Arguably one of the most head-shaking albums ever made -- though to the band's credit, that was the whole point -- Battle Hymns for Children Singing might just be what the doctor ordered for insomnia. It's not so much for the fact that the music will put a listener to sleep as much as it will induce a listener to destroy the sound system it is playing on, therefore tiring out that person for bedtime. The sublimely ridiculous "Shiny Shiny," with its opening "Good times come to me now" hook and goony music hall singalong madness (or indeed Madness) -- not to mention the inclusion of everything from inappropriate electric guitar solos to Dexy's Midnight Runners-styled fiddles -- made for a most unlikely early-'80s hit. "John Wayne Is Big Leggy" was an even bigger one in the band's homeland, though, and if it's not the cohesive statement against fascism the liner notes in a later reissue claimed it was, it's still a wonderfully silly bit of spaghetti western pop. Production from the likes of the Clive Langer/Alan Winstanley team and Tony Visconti ensure that the whole album is at least reasonably listenable, while the in-the-shadows lead musician, Paul Caplin, creates a series of serviceable enough reggae rips, glammed-up pseudo-Burundi drumming, and soul stomps that often echo the similar fusions of Culture Club and Bow Wow Wow. It's the half-kiddie-speak/half-straightforward sing-rant of Kate Garner and Jeremy Healey, which makes for the real sonic signature of the album, whether it's the nagging whimpering on "I Lost My Dodi" or the distorted Chipmunks/Funkadelic vocals on "Here Comes the Beast." The idea that the album might be reissued two decades later on CD with extra tracks must have seemed frightening at the time, but there it is -- two B-sides and a variety of remixes plus, if one can stand it, full lyrics.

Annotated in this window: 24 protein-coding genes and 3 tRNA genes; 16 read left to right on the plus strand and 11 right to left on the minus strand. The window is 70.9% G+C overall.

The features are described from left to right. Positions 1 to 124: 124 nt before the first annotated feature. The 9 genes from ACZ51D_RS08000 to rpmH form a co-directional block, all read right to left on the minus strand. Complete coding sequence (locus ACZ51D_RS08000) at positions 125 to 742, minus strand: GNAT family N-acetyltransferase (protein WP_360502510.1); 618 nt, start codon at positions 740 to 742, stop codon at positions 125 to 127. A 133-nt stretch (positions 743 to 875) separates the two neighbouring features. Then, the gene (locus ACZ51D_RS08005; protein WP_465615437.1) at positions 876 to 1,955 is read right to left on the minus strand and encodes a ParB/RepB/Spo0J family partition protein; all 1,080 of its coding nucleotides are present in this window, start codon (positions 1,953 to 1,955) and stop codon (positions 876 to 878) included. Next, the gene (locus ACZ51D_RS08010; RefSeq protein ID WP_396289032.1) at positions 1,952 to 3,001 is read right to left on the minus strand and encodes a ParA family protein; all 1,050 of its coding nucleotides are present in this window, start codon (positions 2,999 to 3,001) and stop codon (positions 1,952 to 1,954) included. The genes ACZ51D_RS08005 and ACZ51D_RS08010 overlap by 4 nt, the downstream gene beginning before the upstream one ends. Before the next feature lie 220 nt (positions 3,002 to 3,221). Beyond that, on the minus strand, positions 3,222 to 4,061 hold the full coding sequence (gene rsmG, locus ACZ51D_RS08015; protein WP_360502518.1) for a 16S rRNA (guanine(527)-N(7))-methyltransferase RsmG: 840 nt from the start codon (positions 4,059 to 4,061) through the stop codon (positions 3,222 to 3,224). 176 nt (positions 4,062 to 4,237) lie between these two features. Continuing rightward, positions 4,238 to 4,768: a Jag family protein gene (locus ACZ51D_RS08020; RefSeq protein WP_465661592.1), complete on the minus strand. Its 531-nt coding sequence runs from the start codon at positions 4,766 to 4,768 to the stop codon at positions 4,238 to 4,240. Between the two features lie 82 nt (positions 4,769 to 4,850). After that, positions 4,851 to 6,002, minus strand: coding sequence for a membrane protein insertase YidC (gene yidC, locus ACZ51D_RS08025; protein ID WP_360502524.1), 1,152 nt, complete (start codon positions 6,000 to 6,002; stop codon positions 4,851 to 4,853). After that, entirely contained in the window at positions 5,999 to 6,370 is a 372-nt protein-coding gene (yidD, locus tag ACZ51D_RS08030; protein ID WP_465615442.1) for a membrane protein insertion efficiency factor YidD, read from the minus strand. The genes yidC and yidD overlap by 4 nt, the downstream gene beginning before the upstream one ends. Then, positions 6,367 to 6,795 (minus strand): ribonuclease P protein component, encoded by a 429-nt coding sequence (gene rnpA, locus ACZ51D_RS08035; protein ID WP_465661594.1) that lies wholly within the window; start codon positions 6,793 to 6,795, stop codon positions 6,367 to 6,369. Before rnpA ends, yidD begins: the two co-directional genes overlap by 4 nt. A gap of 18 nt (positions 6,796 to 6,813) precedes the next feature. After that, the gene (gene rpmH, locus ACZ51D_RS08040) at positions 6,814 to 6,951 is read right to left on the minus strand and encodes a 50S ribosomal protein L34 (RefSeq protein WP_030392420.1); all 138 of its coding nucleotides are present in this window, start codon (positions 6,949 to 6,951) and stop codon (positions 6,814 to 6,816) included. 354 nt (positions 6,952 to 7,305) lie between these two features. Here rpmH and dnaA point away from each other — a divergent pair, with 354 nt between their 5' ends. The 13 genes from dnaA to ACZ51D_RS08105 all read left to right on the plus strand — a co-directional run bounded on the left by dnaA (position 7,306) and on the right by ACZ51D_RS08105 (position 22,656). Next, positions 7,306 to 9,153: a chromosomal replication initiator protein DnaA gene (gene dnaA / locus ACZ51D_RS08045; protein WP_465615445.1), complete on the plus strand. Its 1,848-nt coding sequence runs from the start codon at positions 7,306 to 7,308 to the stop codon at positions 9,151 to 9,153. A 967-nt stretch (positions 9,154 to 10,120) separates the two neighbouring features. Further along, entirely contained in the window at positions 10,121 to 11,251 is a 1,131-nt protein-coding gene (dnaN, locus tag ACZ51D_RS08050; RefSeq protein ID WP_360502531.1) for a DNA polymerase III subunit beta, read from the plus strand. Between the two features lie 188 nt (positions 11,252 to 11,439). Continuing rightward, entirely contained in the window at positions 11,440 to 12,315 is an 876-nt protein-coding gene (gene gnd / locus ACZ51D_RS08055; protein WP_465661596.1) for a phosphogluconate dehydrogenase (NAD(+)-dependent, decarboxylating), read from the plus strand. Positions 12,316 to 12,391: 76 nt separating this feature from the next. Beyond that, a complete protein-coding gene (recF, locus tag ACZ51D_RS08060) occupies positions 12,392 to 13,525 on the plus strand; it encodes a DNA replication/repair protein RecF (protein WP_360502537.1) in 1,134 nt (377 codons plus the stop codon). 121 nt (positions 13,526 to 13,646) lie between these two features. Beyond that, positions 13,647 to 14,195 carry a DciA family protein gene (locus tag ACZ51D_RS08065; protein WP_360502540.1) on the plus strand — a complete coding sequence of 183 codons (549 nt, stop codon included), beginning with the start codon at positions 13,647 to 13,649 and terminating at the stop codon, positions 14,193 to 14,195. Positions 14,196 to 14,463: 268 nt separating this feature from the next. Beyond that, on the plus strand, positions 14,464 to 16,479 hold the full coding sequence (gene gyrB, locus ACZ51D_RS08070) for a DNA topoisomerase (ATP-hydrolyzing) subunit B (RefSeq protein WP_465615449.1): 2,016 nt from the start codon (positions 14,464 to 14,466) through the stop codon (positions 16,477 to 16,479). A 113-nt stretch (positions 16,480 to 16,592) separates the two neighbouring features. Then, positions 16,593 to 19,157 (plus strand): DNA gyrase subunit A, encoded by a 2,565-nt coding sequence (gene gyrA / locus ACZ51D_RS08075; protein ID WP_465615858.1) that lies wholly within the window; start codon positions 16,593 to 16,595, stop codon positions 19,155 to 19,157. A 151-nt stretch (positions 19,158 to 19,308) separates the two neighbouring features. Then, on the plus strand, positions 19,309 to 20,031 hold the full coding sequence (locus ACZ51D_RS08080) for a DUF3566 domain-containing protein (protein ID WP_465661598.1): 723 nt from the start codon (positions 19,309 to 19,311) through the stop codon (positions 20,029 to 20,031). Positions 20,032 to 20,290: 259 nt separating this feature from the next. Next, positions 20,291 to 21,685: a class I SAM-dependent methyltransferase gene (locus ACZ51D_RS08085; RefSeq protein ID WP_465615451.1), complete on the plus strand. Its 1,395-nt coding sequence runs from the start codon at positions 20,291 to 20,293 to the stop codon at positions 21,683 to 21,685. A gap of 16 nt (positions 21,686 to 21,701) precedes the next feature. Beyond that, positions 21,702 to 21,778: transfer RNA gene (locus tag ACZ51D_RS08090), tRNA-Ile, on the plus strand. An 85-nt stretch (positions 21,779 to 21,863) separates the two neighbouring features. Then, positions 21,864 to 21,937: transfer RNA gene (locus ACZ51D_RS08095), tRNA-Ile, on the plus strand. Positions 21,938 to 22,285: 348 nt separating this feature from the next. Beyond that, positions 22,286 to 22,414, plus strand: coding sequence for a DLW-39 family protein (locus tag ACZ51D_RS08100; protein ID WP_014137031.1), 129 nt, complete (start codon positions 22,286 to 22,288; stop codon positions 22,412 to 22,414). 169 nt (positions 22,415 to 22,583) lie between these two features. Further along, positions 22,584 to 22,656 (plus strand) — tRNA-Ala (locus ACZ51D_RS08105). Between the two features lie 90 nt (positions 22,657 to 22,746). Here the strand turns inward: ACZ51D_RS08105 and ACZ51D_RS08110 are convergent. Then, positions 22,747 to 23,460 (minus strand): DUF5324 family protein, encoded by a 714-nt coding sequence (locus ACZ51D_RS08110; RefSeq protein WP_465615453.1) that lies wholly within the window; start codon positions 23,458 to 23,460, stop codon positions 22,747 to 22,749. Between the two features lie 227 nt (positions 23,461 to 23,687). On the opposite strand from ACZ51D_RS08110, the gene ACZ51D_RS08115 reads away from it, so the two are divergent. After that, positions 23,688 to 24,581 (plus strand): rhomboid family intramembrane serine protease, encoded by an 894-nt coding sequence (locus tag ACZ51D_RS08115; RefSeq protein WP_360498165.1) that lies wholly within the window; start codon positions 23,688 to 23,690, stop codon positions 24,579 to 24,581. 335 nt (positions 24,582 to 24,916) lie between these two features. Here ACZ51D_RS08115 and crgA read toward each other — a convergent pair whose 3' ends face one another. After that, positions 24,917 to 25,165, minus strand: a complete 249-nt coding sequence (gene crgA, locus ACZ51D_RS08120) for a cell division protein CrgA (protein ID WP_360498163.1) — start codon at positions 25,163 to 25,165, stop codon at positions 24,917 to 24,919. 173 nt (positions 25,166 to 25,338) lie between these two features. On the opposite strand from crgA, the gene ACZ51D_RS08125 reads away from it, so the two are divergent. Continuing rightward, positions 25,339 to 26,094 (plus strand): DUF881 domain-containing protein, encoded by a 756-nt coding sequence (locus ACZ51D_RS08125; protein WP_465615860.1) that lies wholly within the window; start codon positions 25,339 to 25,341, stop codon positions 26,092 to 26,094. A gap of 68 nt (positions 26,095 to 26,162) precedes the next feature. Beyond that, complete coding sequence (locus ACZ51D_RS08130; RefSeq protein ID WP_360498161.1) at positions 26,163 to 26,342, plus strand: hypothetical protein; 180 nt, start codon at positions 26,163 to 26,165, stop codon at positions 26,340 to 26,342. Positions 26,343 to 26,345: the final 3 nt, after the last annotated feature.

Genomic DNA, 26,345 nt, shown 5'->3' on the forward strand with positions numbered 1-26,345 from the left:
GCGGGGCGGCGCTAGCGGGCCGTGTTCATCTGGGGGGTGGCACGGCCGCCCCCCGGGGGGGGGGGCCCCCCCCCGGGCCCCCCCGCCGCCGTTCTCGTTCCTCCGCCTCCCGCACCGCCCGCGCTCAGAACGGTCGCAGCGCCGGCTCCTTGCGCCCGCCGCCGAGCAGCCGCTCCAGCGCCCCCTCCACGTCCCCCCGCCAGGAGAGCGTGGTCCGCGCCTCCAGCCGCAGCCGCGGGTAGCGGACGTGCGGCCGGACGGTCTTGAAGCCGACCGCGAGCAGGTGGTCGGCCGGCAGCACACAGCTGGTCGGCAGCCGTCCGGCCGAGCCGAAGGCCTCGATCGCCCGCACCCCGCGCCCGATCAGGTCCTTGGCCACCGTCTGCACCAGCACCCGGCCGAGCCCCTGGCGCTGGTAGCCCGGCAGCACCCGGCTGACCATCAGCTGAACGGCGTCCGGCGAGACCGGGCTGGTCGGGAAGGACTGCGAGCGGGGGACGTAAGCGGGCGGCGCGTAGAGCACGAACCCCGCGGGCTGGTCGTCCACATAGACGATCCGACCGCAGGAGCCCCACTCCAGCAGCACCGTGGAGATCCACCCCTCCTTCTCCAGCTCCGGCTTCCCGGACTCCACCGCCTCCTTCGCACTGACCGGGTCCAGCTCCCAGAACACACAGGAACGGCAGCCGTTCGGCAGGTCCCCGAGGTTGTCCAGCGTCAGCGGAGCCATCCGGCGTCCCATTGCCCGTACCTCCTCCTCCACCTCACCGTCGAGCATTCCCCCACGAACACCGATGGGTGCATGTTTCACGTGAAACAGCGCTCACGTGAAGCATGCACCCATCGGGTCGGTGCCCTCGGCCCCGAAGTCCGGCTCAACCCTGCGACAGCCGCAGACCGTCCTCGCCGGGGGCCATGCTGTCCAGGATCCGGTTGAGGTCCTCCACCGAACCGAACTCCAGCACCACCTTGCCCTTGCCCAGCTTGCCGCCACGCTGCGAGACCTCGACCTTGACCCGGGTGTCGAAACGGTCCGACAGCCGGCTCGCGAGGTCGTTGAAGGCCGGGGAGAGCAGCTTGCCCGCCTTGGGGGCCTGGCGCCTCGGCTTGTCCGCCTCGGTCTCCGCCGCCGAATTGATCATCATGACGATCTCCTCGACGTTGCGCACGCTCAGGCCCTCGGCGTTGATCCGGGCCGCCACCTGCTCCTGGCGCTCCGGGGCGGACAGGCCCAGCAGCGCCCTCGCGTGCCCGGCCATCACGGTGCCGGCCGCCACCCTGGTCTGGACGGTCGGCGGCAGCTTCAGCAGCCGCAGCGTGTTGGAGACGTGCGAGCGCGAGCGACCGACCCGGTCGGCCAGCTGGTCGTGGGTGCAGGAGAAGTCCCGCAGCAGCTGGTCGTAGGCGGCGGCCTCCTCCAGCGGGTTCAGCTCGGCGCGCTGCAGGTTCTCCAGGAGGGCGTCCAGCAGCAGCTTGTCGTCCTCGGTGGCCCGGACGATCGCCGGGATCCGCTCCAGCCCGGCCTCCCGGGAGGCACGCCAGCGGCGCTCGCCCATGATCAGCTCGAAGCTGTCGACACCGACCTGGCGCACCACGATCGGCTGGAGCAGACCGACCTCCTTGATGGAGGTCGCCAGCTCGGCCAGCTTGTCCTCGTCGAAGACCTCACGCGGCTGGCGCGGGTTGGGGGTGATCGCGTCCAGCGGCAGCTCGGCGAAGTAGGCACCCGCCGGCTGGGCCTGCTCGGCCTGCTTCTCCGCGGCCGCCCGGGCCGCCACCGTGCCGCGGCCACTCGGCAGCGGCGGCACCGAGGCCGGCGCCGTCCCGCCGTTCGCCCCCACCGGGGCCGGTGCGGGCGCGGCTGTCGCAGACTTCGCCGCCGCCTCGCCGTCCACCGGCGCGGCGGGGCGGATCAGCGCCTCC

AllMusic Review by Ned Raggett